Resume Power Words

When an employer reviews your resume and cover letter, you have a limited amount of time to leave a lasting impression. Often, recruiters are tasked with reviewing several applications at once, and the best way to effectively capture their attention is to include resume power words.

Power words are action verbs you can use to highlight your skills and experience and help your resume stand out and increase your chance of moving on to the next step in the hiring process. These words add quick and effective context to your resume, helping employers better understand your value as an employee.

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What are the benefits of using resume power words?

There are many advantages to using power words for resume writing. Using these action verbs will help you accomplish the following:

  • Improve readability.
    While you’ll likely need to use some industry terms when describing previous job experiences, it’s important your resume still makes sense to someone outside your job role. Power words can help you get your point across without getting too technical.
  • For example, instead of saying:
    “Refactored core component libraries from Ruby to Node.js.”

    You could say:
    “Simplified code library to increase development team productivity.”

  • Vary language.
    Sometimes it can be challenging to describe similar duties in a role without repeating the same verb. Having a list of strong resume words to reference will help you add variety to descriptions, and make the language more compelling.
  • For example, instead of saying:

    • Responsible for managing team of five sales representatives
    • Responsible for hitting monthly sales goals
    • Responsible for communicating weekly with clients to ensure success

    You could say:

    • Manage, mentor and develop a team of five sales representatives
    • Regularly attain and exceed monthly sales goals
    • Hold weekly client meetings to foster open communication and ensure ongoing success

Related: 139 Action Verbs to Make Your Resume Stand Out

 

How to decide which power words to use

Some words will be more effective than others in describing your specific skills and experiences. First, take time to review the job posting and identify which requirements align with your strengths and experiences. Then, look for power words that describe those accomplishments and attributes.

For example, if you’re applying for a customer service manager position and the employer has included “Experience leading and training new customer service agents,” in the job posting, you might describe your experience like this:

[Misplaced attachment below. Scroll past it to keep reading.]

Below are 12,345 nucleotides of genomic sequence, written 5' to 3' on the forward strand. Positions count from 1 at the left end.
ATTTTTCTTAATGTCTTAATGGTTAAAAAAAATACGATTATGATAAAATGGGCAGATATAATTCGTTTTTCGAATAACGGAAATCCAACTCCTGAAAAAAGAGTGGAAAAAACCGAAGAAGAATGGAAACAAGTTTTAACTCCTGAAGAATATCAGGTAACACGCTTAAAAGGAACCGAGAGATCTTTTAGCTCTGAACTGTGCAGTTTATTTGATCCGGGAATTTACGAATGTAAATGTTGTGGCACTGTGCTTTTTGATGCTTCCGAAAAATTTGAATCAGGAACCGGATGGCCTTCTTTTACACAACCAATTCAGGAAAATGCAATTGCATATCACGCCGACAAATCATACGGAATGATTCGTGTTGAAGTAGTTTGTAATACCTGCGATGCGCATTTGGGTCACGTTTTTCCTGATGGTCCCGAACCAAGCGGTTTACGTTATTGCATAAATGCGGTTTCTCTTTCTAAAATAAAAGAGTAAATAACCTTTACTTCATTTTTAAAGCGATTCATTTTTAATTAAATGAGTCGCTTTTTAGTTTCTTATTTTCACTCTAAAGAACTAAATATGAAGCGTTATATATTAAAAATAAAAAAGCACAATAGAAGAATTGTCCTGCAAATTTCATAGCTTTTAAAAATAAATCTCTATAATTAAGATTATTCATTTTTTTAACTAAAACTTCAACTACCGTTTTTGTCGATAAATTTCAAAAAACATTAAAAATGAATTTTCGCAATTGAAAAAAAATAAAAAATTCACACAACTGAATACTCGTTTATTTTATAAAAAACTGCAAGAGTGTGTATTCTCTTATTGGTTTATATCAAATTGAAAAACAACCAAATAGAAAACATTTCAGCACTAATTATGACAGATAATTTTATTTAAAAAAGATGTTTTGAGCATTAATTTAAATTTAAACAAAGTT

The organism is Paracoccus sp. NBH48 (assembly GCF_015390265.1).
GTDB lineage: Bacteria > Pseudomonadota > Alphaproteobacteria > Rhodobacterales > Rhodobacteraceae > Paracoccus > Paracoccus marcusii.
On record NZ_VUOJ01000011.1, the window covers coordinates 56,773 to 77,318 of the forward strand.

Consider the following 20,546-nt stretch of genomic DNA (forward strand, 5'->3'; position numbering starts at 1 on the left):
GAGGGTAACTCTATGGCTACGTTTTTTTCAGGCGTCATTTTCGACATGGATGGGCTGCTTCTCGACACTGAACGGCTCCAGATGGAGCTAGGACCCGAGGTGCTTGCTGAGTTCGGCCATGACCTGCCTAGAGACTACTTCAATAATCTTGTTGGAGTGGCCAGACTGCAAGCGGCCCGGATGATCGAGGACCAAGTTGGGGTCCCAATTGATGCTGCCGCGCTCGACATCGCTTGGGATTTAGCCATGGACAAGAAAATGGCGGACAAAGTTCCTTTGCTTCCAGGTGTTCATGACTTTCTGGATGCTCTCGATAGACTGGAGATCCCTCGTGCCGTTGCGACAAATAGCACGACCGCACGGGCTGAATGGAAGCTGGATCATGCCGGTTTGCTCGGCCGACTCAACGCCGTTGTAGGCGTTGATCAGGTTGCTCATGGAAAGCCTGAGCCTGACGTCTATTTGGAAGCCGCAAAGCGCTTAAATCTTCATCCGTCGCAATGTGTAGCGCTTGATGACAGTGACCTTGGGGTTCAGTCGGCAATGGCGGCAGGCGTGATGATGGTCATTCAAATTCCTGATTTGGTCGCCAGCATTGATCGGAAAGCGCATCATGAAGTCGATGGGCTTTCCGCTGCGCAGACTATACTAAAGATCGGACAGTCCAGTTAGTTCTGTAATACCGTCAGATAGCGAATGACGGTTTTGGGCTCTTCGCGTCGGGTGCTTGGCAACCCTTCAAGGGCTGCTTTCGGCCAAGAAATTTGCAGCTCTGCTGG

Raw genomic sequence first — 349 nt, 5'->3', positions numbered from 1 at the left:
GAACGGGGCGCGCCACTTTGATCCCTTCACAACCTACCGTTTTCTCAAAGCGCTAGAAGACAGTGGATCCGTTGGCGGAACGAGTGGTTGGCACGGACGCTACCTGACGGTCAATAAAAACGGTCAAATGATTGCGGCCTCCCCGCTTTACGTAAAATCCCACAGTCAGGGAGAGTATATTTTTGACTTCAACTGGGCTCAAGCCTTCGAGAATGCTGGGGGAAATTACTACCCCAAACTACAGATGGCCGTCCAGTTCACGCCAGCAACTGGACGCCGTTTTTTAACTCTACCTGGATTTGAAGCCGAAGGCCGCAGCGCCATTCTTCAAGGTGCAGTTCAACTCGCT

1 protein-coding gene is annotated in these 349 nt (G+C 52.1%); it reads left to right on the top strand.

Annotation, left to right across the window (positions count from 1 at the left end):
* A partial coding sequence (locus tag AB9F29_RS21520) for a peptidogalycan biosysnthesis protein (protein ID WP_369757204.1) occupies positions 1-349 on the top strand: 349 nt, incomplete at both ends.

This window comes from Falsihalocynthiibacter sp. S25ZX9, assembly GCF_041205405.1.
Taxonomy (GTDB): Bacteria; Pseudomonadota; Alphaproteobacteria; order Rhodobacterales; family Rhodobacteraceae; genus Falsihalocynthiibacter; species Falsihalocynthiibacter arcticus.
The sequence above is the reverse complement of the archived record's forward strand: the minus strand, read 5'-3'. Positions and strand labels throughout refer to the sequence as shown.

“Educated new customer service representatives on best practices, coached new hires through their first calls and acted as team mentor.”

Next, review the company page for clues about the organization’s culture and values to find ways to incorporate those descriptions in your resume and cover letter. For example, if the company describes themselves as “Seeking employees with a strong work ethic who take ownership and responsibility,” you might describe your experience like this:

    “Sought opportunities to grow my experience and develop my skills, happily accepting challenging projects and working hard to exceed company goals.”

Here are several power words you can use to share your experience, divided by type of role:
 

Describing a leadership role
  • Assist
  • Authorize
  • Counsel
  • Critique
  • Cultivate
  • Delegate
  • Develop
  • Direct
  • Educate
  • Enable
  • Enforce
  • Evaluate
  • Foster
  • Guide
  • Inspire
  • Lead
  • Manage
  • Mentor
  • Monitor
  • Motivate
  • Review
  • Run
  • Supervise
  • Teach
  • Unite
Describing a sales or customer service role
  • Accelerate
  • Accomplish
  • Advance
  • Advise
  • Advocate
  • Achieve
  • Boost
  • Build
  • Capture
  • Convince
  • Correspond
  • Deliver
  • Drive
  • Earn
  • Enhance
  • Expand
  • Field
  • Generate
  • Increase
  • Initiate
  • Maximize
  • Merge
  • Negotiate
  • Outperform
  • Perform
  • Persuade
  • Resolve
  • Stimulate
  • Sustain
  • Win
  • Yield
Describing a communication or creative role
  • Address
  • Aid
  • Author
  • Build
  • Collaborate
  • Compose
  • Conceptualize
  • Construct
  • Convey
  • Demonstrate
  • Develop
  • Document
  • Draft
  • Edit
  • Establish
  • Energize
  • Explain
  • Formulate
  • Guide
  • Illustrate
  • Interact
  • Listen
  • Modify
  • Prepare
  • Share
  • Showcasev
  • Transform
  • Translate
  • Upgrade
  • Visualize
  • Write
Describing a technical role
  • Advance
  • Architect
  • Automate
  • Code
  • Deploy
  • Develop
  • Devise
  • Discover
  • Implement
  • Program
  • Test
  • Transform
  • Troubleshoot
  • Upgrade
Describing a project management role
  • Coordinate
  • Complete
  • Delegate
  • Execute
  • Facilitate
  • Formulate
  • Guide
  • Handle
  • Implement
  • Inspect
  • Initiate
  • Introduce
  • Launch
  • Manage
  • Map
  • Organize
  • Plan
  • Process
  • Prioritize
  • Propose
  • Reorganize
  • Report
  • Represent
  • Solve
  • Spearhead
  • Test
  • Track
Describing an achievement
  • Attain
  • Complete
  • Earn
  • Exceed
  • Grow
  • Reach
  • Succeed
  • Surpass

Related: Words to Avoid and Include on a Resume

If you’re not sure where to insert power words in your resume and cover letter, highlight each verb and find a strong synonym to replace it from the above lists. This will give your resume an instant boost and ensure employers take notice of your valuable experience.

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